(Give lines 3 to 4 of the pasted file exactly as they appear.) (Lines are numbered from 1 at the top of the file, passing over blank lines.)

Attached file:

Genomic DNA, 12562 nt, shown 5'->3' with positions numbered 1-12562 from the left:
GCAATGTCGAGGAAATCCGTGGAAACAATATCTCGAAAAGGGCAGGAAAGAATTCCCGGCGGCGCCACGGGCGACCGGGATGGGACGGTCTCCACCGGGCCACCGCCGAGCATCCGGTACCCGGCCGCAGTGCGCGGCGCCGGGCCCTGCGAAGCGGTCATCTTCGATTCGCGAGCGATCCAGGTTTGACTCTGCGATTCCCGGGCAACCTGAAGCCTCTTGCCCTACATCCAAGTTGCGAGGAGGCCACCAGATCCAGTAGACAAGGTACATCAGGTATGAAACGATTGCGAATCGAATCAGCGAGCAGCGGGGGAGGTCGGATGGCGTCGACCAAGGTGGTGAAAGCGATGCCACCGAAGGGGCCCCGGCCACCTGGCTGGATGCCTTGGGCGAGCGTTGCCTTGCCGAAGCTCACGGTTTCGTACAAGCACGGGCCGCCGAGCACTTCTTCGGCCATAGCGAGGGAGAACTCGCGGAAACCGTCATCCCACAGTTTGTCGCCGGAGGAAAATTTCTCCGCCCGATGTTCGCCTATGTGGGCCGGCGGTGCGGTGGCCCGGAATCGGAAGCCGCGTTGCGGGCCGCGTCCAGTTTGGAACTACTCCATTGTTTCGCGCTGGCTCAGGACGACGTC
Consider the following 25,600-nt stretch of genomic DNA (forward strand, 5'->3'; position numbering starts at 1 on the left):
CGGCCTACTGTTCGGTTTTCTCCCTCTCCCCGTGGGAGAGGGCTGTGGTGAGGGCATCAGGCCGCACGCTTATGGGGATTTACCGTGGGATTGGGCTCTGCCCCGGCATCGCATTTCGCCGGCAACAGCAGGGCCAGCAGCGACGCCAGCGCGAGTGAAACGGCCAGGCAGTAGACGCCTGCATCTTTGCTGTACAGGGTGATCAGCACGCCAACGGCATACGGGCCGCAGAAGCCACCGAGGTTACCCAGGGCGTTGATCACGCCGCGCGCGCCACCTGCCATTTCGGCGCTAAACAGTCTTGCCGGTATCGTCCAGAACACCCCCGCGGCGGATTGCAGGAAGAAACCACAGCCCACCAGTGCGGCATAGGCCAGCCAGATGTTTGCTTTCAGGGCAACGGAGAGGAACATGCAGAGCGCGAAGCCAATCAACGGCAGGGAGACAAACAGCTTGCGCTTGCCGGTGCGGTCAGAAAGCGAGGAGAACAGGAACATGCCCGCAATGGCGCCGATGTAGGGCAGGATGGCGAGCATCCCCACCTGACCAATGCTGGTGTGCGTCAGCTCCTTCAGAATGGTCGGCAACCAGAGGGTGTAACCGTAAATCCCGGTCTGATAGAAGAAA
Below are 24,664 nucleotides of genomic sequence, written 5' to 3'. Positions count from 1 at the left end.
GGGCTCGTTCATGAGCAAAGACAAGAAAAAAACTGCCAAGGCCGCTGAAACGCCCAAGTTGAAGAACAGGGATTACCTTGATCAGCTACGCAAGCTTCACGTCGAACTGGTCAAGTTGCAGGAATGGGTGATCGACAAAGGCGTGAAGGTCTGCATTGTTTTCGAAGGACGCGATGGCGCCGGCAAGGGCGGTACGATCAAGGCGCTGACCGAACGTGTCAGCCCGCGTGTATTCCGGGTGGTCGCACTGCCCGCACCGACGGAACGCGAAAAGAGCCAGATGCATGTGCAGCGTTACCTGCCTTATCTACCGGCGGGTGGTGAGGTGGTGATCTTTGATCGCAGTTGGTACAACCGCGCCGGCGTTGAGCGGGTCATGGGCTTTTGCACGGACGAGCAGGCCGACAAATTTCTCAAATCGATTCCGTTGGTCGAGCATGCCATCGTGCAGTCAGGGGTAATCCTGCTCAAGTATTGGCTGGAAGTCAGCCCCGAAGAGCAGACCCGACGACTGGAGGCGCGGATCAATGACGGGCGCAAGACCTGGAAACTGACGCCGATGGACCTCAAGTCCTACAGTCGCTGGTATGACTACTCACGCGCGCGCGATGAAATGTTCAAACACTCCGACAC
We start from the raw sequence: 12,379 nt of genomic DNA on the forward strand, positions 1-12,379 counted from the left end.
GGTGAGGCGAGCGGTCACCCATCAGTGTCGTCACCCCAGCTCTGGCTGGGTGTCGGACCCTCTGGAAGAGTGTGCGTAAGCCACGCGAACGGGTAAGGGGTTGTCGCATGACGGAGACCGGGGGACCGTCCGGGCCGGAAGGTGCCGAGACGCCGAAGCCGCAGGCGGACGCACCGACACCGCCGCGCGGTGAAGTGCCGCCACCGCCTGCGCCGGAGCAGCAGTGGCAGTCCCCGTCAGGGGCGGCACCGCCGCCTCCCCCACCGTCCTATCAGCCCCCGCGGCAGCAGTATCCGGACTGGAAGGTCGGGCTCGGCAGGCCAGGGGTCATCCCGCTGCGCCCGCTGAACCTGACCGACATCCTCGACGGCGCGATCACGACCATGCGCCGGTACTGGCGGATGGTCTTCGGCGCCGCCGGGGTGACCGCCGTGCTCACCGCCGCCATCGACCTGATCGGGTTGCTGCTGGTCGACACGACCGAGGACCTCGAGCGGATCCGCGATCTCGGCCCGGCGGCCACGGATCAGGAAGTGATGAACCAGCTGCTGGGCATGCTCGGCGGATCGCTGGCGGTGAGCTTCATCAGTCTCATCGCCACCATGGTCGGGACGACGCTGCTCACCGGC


Consider the following 25,600-nt stretch of genomic DNA (forward strand, 5'->3'; position numbering starts at 1 on the left):
CGGCCTACTGTTCGGTTTTCTCCCTCTCCCCGTGGGAGAGGGCTGTGGTGAGGGCATCAGGCCGCACGCTTATGGGGATTTACCGTGGGATTGGGCTCTGCCCCGGCATCGCATTTCGCCGGCAACAGCAGGGCCAGCAGCGACGCCAGCGCGAGTGAAACGGCCAGGCAGTAGACGCCTGCATCTTTGCTGTACAGGGTGATCAGCACGCCAACGGCATACGGGCCGCAGAAGCCACCGAGGTTACCCAGGGCGTTGATCACGCCGCGCGCGCCACCTGCCATTTCGGCGCTAAACAGTCTTGCCGGTATCGTCCAGAACACCCCCGCGGCGGATTGCAGGAAGAAACCACAGCCCACCAGTGCGGCATAGGCCAGCCAGATGTTTGCTTTCAGGGCAACGGAGAGGAACATGCAGAGCGCGAAGCCAATCAACGGCAGGGAGACAAACAGCTTGCGCTTGCCGGTGCGGTCAGAAAGCGAGGAGAACAGGAACATGCCCGCAATGGCGCCGATGTAGGGCAGGATGGCGAGCATCCCCACCTGACCAATGCTGGTGTGCGTCAGCTCCTTCAGAATGGTCGGCAACCAGAGGGTGTAACCGTAAATCCCGGTCTGATAGAAGAAA